What had she said? Married? He floated there for a moment, watching the girl in front of him, who was both a stranger and yet achingly familiar. How often he’d imagined her smooth skin, the way she’d sighed when he kissed her neck. And then, out of his mouth as if they’d been perched against his teeth all the time, came the words, “Yes, right. We’ll get married.” He smiled and took her hands. “Frances Bellmont, will you marry me?”
“Oh, Nate, I’m so relieved. I’m horrified at what’s happened, and I was afraid you might not want me.”
He cleared his throat, looking at her hands in his, trying to order his jumbled and confused thoughts into something coherent. “Does your mother know?”
“Yes, she’s waiting at the hotel. She gave me no choice but to tell her. It was the only way I could persuade her to bring me here to see you. She thought it inappropriate to call on you, of course.”
He felt sick, thinking of the kind Mrs. Bellmont he’d met at the party and how disappointed this must have made her.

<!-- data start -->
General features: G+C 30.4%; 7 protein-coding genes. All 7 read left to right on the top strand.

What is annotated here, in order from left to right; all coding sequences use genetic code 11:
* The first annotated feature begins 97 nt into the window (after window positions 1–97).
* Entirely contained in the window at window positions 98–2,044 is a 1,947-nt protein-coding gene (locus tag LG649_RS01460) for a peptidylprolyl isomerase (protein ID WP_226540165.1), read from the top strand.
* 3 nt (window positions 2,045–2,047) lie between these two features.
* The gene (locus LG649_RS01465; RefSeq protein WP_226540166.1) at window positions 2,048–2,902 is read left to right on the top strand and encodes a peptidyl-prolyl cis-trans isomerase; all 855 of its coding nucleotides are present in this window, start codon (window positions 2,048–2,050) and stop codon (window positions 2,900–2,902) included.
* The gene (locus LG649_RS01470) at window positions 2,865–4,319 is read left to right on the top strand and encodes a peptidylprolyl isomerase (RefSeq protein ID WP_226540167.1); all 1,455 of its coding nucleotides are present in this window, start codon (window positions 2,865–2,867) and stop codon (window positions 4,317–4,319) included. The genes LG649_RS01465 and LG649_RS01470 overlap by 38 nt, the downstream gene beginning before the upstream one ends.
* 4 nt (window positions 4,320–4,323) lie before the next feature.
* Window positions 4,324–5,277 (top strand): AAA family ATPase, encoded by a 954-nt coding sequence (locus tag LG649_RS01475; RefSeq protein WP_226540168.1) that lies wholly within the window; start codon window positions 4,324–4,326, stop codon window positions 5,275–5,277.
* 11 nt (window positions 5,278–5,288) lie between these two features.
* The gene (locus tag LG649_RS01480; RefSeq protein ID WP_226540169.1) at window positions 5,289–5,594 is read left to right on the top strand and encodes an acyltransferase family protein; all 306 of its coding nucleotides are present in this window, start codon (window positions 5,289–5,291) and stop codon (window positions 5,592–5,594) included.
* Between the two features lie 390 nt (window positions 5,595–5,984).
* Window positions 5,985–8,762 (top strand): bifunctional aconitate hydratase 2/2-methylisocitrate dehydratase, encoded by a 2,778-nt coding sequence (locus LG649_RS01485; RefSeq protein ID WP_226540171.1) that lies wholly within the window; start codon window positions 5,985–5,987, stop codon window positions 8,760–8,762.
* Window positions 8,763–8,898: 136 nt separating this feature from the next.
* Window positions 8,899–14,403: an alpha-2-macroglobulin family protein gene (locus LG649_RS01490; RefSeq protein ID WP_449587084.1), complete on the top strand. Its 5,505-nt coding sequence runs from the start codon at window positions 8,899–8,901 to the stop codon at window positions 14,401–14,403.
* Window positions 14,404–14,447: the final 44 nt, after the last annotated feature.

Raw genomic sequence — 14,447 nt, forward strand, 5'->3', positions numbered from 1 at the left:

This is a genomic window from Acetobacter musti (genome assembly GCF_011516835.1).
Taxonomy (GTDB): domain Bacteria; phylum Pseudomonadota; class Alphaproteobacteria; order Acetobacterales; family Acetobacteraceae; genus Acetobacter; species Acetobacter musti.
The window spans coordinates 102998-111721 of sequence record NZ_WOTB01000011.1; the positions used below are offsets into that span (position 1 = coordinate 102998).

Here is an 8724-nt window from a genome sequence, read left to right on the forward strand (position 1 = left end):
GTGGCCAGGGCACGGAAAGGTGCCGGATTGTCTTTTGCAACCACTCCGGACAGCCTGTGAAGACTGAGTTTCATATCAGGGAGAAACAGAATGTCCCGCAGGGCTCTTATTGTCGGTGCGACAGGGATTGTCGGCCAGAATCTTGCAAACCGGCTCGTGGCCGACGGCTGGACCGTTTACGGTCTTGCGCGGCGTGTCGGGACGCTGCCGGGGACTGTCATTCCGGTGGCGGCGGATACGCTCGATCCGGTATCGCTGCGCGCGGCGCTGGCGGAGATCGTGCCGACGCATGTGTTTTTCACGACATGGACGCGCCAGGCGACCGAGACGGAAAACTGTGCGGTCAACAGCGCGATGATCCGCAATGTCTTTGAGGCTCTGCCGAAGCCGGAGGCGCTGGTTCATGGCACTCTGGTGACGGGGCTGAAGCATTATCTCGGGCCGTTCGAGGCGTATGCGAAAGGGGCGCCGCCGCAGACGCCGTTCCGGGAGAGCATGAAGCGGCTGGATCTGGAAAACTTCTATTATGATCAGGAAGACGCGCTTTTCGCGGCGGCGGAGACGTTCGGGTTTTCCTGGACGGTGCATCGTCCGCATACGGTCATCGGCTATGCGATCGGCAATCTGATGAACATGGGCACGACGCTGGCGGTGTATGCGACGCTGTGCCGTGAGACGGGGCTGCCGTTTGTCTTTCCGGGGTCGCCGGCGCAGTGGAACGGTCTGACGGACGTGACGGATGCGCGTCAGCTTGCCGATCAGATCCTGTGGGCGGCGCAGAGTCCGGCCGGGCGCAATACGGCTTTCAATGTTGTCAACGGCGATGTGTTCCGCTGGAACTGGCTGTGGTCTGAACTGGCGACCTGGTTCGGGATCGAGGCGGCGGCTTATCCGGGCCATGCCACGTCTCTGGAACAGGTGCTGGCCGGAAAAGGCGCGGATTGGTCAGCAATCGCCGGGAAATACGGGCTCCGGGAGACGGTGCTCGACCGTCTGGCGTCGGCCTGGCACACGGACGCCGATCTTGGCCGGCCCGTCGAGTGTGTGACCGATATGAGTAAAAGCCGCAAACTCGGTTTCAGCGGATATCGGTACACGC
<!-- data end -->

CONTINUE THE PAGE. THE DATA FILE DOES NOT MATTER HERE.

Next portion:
“Mother was upset, or shocked might be a better word. She wants you to come to supper tonight at the hotel so you two can discuss the details. This is the way, you see, Nate. A young, southern lady decides nothing for herself.” She went on without taking a breath. “The main concern is scandal. Daddy can’t have it getting out. So we’ll have to hurry everything along.”
“I’ll arrange everything with your mother.”
“Everything arranged. That sounds so final.” Her eyes went flat, and she looked suddenly young and vulnerable. “I wanted so many things for my life. I’m not ready to be a mother.”